Qualcomm, like Nvidia and Samsung, don’t seem to care that much about the very low-end of the mobile chip market, which is why this leaves the door wide open for companies like Mediatek and Spreadtrum to gain market share in the chip market, by selling a ton of low-end chips.
MediaTek’s processors have been used by over 50% of China’s branded smartphones since the MT6575 chip was introduced in 2012. Due in large part to factors such as high pricing and the lack of hardware and software compatibility with various Chinese-made devices, Qualcomm’s chip usage rate has been gradually declining in China, and shrunk to as low as 33% in 2013.
Qualcomm made pretty much the same chip as Mediatek, a quad core Cortex A7, but they haven’t promoted it too much, and either promoted the underclocked Krait-version of the chip with the same name, because they’d rather promote their in-house chips than ARM’s, or they didn’t even care to promote these low-end chips because there’s not a lot of profit to be made from them.
Qualcomm, however, would be mistaken to think this way, because the low-end competitors of today, are the mid-end and high-end competitors of tomorrow. Intel is basically facing the same problem against all ARM chip makers, including Qualcomm, as ARM chips are starting to compete for tablets and even notebooks in the marketplace.
Despite being an indisputable leader in the high-end smartphone market, Qualcomm’s MSM8X30, MSM8X26, and MSM8X25Q processors are still facing a lot of stiff competition in the low-to-mid end mobile sectors. A way Qualcomm may reverse its struggles in China is by taking advantage of the country’s rapidly growing 4G/LTE developments. The company will have a good chance of emerging as a major LTE market leader should China’s 4G business opportunities appear in early 2014.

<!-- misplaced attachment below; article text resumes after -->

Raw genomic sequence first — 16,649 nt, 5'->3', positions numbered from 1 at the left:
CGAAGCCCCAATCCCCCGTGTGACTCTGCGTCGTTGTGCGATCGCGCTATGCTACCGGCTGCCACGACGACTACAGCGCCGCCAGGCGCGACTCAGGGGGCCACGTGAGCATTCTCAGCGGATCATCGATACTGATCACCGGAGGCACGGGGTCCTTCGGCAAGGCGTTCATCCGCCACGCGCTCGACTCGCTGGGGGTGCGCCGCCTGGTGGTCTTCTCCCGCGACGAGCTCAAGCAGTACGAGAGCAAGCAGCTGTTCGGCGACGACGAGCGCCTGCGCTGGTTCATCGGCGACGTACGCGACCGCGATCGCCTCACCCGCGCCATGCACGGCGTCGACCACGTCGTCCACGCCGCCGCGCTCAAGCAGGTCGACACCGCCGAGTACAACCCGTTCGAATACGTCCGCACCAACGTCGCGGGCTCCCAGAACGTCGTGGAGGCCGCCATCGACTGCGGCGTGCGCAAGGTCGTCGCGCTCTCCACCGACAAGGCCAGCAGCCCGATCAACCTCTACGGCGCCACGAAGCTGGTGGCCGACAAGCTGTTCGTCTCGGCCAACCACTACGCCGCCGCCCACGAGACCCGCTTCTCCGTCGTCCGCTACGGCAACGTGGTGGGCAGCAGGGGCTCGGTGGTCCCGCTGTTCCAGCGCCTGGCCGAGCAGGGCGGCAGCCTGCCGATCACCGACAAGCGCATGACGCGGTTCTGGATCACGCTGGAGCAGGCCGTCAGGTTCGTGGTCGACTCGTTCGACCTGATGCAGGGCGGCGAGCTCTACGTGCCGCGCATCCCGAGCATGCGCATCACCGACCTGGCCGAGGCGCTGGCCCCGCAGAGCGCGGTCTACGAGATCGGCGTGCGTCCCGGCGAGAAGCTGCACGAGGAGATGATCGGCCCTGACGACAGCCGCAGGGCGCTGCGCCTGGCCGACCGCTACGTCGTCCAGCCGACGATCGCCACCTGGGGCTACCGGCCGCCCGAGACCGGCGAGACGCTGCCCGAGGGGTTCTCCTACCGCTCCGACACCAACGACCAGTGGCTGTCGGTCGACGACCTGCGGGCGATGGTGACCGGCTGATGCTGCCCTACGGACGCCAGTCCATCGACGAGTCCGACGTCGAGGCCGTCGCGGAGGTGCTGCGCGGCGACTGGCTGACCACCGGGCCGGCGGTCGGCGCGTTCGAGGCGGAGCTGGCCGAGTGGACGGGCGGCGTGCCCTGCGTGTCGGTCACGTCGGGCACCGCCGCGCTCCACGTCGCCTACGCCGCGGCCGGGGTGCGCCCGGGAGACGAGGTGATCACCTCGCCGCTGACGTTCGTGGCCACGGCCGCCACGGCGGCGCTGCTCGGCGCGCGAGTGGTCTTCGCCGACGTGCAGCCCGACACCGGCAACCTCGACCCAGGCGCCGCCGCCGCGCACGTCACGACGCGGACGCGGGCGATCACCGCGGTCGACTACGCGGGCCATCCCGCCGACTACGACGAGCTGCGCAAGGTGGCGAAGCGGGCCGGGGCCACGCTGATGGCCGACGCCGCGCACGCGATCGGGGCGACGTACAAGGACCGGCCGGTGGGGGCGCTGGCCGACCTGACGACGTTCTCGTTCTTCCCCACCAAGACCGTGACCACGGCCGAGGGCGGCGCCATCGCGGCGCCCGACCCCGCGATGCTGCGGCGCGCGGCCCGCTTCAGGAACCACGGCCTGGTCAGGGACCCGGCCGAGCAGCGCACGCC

Qualcomm was smart to build LTE into their chips early, and now they have this important competitive advantage, although they need to keep evolving it with integration with more bands at once, and with higher speed LTE Advanced, because the competitors are catching up there, too. In fact, Mediatek has also announced a LTE-integrated chip recently.
For now, Mediatek will try to win the low-end and mid-end of the mobile chip market, with the help of the ARM Cortex A7 CPU core, but I can see them reaching for higher-end devices later on. There’s no reason why Mediatek couldn’t license the ARM Cortex A57 core for next year, and for all we know, they might. [Via Digitimes]
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